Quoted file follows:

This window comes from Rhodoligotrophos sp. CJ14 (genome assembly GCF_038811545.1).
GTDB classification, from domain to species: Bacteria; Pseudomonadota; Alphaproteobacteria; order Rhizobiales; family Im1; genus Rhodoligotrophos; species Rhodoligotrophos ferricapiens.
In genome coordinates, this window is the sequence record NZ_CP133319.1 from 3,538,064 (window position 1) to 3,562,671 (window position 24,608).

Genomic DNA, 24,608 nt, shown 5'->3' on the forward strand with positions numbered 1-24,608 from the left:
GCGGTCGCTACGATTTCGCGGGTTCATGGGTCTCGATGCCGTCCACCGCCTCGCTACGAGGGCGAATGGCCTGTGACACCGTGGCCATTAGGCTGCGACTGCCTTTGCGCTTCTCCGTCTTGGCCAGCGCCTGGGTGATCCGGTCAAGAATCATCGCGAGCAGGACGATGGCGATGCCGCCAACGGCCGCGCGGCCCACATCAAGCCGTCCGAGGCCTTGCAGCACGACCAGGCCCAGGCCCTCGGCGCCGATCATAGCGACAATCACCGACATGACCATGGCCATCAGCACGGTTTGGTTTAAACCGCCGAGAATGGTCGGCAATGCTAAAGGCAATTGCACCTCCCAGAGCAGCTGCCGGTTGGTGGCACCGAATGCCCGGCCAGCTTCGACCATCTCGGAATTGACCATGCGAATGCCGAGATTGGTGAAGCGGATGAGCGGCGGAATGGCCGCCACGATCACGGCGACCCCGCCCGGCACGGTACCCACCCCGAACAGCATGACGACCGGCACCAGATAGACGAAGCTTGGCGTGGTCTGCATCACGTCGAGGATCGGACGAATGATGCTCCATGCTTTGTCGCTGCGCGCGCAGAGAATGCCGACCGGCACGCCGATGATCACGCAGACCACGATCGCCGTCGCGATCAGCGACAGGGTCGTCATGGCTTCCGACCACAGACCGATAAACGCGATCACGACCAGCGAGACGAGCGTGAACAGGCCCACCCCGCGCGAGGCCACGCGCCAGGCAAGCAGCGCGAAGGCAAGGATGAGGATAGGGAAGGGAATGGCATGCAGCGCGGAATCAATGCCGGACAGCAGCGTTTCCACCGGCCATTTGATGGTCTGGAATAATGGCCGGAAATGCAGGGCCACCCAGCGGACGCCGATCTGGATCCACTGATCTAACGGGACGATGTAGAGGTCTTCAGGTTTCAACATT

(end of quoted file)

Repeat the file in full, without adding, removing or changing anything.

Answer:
This window comes from Rhodoligotrophos sp. CJ14 (genome assembly GCF_038811545.1).
GTDB classification, from domain to species: Bacteria; Pseudomonadota; Alphaproteobacteria; order Rhizobiales; family Im1; genus Rhodoligotrophos; species Rhodoligotrophos ferricapiens.
In genome coordinates, this window is the sequence record NZ_CP133319.1 from 3,538,064 (window position 1) to 3,562,671 (window position 24,608).

Genomic DNA, 24,608 nt, shown 5'->3' on the forward strand with positions numbered 1-24,608 from the left:
GCGGTCGCTACGATTTCGCGGGTTCATGGGTCTCGATGCCGTCCACCGCCTCGCTACGAGGGCGAATGGCCTGTGACACCGTGGCCATTAGGCTGCGACTGCCTTTGCGCTTCTCCGTCTTGGCCAGCGCCTGGGTGATCCGGTCAAGAATCATCGCGAGCAGGACGATGGCGATGCCGCCAACGGCCGCGCGGCCCACATCAAGCCGTCCGAGGCCTTGCAGCACGACCAGGCCCAGGCCCTCGGCGCCGATCATAGCGACAATCACCGACATGACCATGGCCATCAGCACGGTTTGGTTTAAACCGCCGAGAATGGTCGGCAATGCTAAAGGCAATTGCACCTCCCAGAGCAGCTGCCGGTTGGTGGCACCGAATGCCCGGCCAGCTTCGACCATCTCGGAATTGACCATGCGAATGCCGAGATTGGTGAAGCGGATGAGCGGCGGAATGGCCGCCACGATCACGGCGACCCCGCCCGGCACGGTACCCACCCCGAACAGCATGACGACCGGCACCAGATAGACGAAGCTTGGCGTGGTCTGCATCACGTCGAGGATCGGACGAATGATGCTCCATGCTTTGTCGCTGCGCGCGCAGAGAATGCCGACCGGCACGCCGATGATCACGCAGACCACGATCGCCGTCGCGATCAGCGACAGGGTCGTCATGGCTTCCGACCACAGACCGATAAACGCGATCACGACCAGCGAGACGAGCGTGAACAGGCCCACCCCGCGCGAGGCCACGCGCCAGGCAAGCAGCGCGAAGGCAAGGATGAGGATAGGGAAGGGAATGGCATGCAGCGCGGAATCAATGCCGGACAGCAGCGTTTCCACCGGCCATTTGATGGTCTGGAATAATGGCCGGAAATGCAGGGCCACCCAGCGGACGCCGATCTGGATCCACTGATCTAACGGGACGATGTAGAGGTCTTCAGGTTTCAACATT